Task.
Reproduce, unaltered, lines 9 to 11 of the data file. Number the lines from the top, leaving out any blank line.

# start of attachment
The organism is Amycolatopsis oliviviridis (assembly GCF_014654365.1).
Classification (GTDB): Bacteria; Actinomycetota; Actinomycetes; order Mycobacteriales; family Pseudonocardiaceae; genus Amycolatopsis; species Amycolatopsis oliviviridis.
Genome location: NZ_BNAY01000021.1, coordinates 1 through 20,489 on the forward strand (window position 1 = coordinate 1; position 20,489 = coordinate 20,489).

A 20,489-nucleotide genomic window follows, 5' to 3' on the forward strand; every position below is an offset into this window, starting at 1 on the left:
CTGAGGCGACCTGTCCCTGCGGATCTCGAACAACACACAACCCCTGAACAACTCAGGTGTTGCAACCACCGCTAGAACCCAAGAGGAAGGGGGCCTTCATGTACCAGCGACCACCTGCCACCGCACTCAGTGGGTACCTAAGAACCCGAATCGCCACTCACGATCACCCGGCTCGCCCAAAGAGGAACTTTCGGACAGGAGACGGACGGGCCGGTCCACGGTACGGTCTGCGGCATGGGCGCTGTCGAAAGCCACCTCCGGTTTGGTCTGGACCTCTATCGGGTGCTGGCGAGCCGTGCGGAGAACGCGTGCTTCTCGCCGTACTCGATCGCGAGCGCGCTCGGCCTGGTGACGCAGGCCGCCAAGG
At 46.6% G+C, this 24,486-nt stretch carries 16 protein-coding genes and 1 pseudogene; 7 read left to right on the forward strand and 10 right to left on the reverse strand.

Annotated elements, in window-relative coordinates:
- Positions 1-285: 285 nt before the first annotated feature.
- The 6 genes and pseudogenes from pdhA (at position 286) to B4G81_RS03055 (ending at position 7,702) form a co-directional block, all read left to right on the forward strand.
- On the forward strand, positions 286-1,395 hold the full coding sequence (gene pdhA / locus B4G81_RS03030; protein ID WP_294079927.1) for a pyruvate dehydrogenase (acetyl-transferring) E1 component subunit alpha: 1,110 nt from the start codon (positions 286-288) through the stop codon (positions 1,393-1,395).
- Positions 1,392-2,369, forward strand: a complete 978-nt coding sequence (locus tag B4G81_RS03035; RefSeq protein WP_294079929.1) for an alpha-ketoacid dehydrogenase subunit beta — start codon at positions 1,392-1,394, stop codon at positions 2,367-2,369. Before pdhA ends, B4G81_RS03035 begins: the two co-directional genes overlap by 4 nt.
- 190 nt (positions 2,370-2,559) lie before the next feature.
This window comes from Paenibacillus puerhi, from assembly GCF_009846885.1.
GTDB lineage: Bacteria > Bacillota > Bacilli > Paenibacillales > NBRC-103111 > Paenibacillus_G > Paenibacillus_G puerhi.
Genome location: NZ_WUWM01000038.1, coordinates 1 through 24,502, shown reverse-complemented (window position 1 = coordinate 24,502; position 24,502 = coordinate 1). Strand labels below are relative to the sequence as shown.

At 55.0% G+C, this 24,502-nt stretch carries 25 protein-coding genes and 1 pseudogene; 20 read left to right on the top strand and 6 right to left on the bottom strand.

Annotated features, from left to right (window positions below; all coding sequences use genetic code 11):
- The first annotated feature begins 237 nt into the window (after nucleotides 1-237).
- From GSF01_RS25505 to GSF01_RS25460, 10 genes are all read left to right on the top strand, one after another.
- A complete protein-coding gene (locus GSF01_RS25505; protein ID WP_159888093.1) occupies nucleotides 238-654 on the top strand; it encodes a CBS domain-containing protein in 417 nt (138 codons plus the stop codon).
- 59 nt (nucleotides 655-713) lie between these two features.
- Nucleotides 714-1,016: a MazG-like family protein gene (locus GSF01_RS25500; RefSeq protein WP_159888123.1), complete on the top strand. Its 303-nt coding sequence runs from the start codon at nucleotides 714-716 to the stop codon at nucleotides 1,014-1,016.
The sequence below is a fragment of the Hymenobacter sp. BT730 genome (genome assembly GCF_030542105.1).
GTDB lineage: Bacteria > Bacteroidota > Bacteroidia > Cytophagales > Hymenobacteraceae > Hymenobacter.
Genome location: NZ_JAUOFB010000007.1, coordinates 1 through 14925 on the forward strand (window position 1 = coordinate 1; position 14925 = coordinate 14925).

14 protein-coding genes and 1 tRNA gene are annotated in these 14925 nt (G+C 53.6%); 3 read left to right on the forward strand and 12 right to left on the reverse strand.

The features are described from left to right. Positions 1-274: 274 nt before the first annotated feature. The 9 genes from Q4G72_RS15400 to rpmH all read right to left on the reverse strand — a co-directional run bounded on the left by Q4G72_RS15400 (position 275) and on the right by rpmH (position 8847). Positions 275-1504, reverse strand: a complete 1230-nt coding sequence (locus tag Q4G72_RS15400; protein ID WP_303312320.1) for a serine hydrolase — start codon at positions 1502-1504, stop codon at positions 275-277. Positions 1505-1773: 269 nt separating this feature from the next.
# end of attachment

- The 6 genes and pseudogenes from pdhA (at position 286) to B4G81_RS03055 (ending at position 7,702) form a co-directional block, all read left to right on the forward strand.
- On the forward strand, positions 286-1,395 hold the full coding sequence (gene pdhA / locus B4G81_RS03030; protein ID WP_294079927.1) for a pyruvate dehydrogenase (acetyl-transferring) E1 component subunit alpha: 1,110 nt from the start codon (positions 286-288) through the stop codon (positions 1,393-1,395).
- Positions 1,392-2,369, forward strand: a complete 978-nt coding sequence (locus tag B4G81_RS03035; RefSeq protein WP_294079929.1) for an alpha-ketoacid dehydrogenase subunit beta — start codon at positions 1,392-1,394, stop codon at positions 2,367-2,369. Before pdhA ends, B4G81_RS03035 begins: the two co-directional genes overlap by 4 nt.